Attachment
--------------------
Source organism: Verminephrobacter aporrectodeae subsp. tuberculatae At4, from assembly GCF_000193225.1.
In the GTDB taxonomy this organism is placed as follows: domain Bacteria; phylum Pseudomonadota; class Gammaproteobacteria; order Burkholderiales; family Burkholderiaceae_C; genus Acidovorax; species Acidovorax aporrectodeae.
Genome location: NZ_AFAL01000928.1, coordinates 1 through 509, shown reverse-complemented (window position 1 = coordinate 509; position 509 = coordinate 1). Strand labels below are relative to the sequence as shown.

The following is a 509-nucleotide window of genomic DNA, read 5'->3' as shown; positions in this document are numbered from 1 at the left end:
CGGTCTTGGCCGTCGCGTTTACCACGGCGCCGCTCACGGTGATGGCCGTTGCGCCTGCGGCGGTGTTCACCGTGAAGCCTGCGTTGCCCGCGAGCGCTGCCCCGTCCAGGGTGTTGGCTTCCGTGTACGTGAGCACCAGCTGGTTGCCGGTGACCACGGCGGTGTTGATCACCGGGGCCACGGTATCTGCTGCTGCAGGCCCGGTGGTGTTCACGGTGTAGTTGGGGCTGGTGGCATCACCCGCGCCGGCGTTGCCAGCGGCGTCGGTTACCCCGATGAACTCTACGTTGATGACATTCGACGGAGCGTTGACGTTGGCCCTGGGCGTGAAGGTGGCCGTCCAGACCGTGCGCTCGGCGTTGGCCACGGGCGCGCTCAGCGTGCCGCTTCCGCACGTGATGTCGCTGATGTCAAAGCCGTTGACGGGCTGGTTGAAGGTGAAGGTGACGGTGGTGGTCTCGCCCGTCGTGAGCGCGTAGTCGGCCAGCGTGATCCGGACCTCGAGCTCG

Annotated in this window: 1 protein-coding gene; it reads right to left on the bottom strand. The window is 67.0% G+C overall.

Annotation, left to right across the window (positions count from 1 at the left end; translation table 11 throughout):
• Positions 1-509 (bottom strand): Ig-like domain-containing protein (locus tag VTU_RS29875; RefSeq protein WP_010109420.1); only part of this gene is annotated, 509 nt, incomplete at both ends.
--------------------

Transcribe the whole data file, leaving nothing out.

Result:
Source organism: Verminephrobacter aporrectodeae subsp. tuberculatae At4, from assembly GCF_000193225.1.
In the GTDB taxonomy this organism is placed as follows: domain Bacteria; phylum Pseudomonadota; class Gammaproteobacteria; order Burkholderiales; family Burkholderiaceae_C; genus Acidovorax; species Acidovorax aporrectodeae.
Genome location: NZ_AFAL01000928.1, coordinates 1 through 509, shown reverse-complemented (window position 1 = coordinate 509; position 509 = coordinate 1). Strand labels below are relative to the sequence as shown.

The following is a 509-nucleotide window of genomic DNA, read 5'->3' as shown; positions in this document are numbered from 1 at the left end:
CGGTCTTGGCCGTCGCGTTTACCACGGCGCCGCTCACGGTGATGGCCGTTGCGCCTGCGGCGGTGTTCACCGTGAAGCCTGCGTTGCCCGCGAGCGCTGCCCCGTCCAGGGTGTTGGCTTCCGTGTACGTGAGCACCAGCTGGTTGCCGGTGACCACGGCGGTGTTGATCACCGGGGCCACGGTATCTGCTGCTGCAGGCCCGGTGGTGTTCACGGTGTAGTTGGGGCTGGTGGCATCACCCGCGCCGGCGTTGCCAGCGGCGTCGGTTACCCCGATGAACTCTACGTTGATGACATTCGACGGAGCGTTGACGTTGGCCCTGGGCGTGAAGGTGGCCGTCCAGACCGTGCGCTCGGCGTTGGCCACGGGCGCGCTCAGCGTGCCGCTTCCGCACGTGATGTCGCTGATGTCAAAGCCGTTGACGGGCTGGTTGAAGGTGAAGGTGACGGTGGTGGTCTCGCCCGTCGTGAGCGCGTAGTCGGCCAGCGTGATCCGGACCTCGAGCTCG

Annotated in this window: 1 protein-coding gene; it reads right to left on the bottom strand. The window is 67.0% G+C overall.

Annotation, left to right across the window (positions count from 1 at the left end; translation table 11 throughout):
• Positions 1-509 (bottom strand): Ig-like domain-containing protein (locus tag VTU_RS29875; RefSeq protein WP_010109420.1); only part of this gene is annotated, 509 nt, incomplete at both ends.